When it arrived I couldn’t wait to go camping to try it out – so I decided that I would sleep in it at home on my bed. To test out whether it was warm I put aside my winter pyjamas and slept in a summer nightie.
At first I was a bit concerned, it’s so lightweight it didn’t feel snuggly warm, but about 4.30am I woke up because I was too hot!!
There are some good features which the websites don’t really tell you about:
The thing that annoyed me most about my old sleeping bag (mountain hard wear women’s lamina 20) was that the zip always got snagged on the lining. I’ve slept in it a lot over many years, and I’ve still not got the knack of how to stop it catching. But the thing that annoys me most is that when I bought it, the sales assistant specifically told me that it had a special tape to stop the zip catching!! Anyway, I’m more hopeful about the new one as it has two thick tapes and the zipper itself has a sheath over it.
I think the website details maybe did tell me about this feature, but I didn’t understand what it was. This is a photo of the inside bottom of the sleeping bag… a special little place to tuck your toes in to keep them warm!
I was a bit confused why there were funny loops on the bag of the new sleeping bag – turns out it’s a way to keep the bag on your sleeping mat. Clearly I couldn’t test this out on my bed, but I’ll give it a go in the tent as it sounds a good idea.
I was also pleased to know that the down in the sleeping bag had been resourced responsibly and the ducks might have had a happy life. You can read more about it on the RDS website.
I’ll let you know how I get on when I test it out for real on a camping trip…hopefully some time soon!
PS this post was written last month (when it was still wintery) – sorry for the delay there was an issue with uploading the photos.
Waterproof jackets are an essential and waterproof trousers are pretty useful too – keeping you warm as well as dry when you’re around the campsite. But I also love my waterproof gloves!
If you’re out walking all day and your gloves get wet, either just as your hands swing at your side or because you have to touch wet gates to open them, then you are in for cold wet hands which is miserable. Waterproof gloves are the prefect solution!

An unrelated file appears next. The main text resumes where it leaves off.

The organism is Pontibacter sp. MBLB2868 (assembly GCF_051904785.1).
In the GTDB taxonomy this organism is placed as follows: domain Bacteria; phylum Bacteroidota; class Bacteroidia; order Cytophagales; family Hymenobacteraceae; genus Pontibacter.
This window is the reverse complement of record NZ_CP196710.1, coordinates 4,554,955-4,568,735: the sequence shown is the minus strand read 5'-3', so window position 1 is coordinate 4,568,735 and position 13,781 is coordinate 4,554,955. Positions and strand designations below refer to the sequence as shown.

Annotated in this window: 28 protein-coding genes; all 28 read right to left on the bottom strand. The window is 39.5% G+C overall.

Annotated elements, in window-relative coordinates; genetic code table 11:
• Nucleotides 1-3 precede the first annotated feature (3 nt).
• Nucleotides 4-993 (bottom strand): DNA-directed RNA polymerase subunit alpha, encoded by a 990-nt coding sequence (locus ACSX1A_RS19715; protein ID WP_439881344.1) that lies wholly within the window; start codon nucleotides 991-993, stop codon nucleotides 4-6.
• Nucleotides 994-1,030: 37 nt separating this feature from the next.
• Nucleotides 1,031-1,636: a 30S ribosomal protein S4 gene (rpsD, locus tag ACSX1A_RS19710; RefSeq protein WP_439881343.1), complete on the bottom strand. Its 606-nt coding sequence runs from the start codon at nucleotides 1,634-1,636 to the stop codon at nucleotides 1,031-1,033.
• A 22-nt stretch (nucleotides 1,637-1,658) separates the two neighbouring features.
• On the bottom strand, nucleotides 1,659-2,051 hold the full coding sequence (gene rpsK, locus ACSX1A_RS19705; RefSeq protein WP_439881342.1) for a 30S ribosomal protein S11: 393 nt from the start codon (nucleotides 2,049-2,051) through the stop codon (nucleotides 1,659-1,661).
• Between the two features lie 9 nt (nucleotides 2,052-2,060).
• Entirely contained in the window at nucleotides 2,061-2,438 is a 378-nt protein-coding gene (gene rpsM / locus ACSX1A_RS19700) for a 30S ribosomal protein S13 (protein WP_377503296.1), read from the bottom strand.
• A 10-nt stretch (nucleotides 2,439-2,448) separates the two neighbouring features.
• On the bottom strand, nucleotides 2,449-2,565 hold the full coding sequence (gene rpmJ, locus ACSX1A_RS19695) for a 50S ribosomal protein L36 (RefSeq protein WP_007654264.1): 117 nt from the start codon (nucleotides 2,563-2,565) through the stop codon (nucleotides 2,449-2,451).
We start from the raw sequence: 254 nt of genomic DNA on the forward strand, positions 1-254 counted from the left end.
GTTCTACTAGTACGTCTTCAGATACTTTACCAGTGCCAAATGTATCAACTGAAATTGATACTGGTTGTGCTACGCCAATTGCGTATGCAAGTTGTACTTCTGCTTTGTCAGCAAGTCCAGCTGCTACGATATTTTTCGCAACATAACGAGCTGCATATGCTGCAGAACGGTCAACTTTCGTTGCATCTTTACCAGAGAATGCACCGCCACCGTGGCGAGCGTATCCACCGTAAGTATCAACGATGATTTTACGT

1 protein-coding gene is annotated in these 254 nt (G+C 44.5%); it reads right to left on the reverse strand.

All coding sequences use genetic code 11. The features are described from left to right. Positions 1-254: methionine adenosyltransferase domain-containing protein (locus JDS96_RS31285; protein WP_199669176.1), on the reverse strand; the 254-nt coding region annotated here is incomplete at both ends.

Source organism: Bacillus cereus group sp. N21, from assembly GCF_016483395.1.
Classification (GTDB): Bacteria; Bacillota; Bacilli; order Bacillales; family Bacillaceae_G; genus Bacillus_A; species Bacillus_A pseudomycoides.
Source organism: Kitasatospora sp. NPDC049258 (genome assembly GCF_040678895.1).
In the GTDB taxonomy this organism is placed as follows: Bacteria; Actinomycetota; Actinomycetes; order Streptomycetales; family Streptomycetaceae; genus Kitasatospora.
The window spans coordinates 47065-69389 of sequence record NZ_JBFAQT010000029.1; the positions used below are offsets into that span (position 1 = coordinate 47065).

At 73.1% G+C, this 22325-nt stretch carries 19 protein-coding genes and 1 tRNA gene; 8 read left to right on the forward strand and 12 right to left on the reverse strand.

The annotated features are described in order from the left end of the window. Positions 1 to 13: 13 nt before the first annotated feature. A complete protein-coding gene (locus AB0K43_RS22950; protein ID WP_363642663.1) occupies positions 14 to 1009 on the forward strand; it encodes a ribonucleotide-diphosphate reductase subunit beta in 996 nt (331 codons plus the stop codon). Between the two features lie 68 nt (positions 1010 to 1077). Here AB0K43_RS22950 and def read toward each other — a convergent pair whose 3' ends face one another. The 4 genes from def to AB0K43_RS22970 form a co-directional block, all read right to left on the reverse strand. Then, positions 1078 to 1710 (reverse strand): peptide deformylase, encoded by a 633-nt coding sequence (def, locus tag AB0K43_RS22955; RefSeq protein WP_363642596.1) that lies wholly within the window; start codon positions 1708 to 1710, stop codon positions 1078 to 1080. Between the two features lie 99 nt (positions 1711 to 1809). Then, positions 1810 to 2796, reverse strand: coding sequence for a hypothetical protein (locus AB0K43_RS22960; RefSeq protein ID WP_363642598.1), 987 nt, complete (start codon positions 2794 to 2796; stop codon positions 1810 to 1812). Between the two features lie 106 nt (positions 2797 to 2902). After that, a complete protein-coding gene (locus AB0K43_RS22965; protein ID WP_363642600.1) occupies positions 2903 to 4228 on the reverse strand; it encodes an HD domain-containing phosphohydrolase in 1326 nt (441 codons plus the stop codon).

I had a pair of sealskinz a few years ago and I loved them. But I clearly loved them too much – I wore them lots, not just for long walks… and consequently I lost them! I eventually accepted they were not going to rematerialise and bought myself another pair recently.
I got them in Blacks… and made the very useful discovery, that you get a discount there if you’ve got a National Trust membership card. Very handy!
Although tight gloves feel snug and warm in the shop, if they reduce your circulation at all that won’t help with keeping your fingers warm. So I erred on the safe side and got mediums, which are actually a bit long in the fingers, but I’ve been enjoying wearing them.
Camping can be a ‘green’ way to holiday, but your choices can make a difference to how eco it is.
I was pleased to see this advert in my local Cotswold Outdoors store.
The man workng there explained to me that good stuff is reused by charities and other stuff is broken down into it’s constituent parts and recycled. Apparently shoes become that spongy surfacing in playgrounds!
I’ll have to have a rumage in my loft and see what I can recycle!
I have been enjoying making use of the gazebo in the garden to enable me to meet up with friends but still be compliant with lockdown rules. I don’t have a garage for storage, so in the boot of my car I have what looks suspiciously like a body bag that contains the gazebo! (I’ve never actually had the mis-fortune to need to see a body bag, but it’s what I imagine one to look like!)
We’re realistic, we know our limitations… and we know that we will never manage to fold up the tents neatly enough to get them back into their original bags, so we buy oversized ones and don’t worry about it. We fold them how we fancy and pop them in.
Thing is that it means you can then easily forget what’s in each bag. Especially if you rearrange your packing system and the bag you used to use for one thing now contains something else! So, what we needed was labels.
And here’s what I made:
Brightly coloured in a variety of shades to aid recognition and laminated to make them waterproof!
It’s a bit of a shame not to be able to put my groceries in the car boot because it’s full of gazebo in an oversized bag… but who knows, one day there might be a gazebo-based emergency?! It’s never happened yet, but if it does then I’ll be just the woman for job!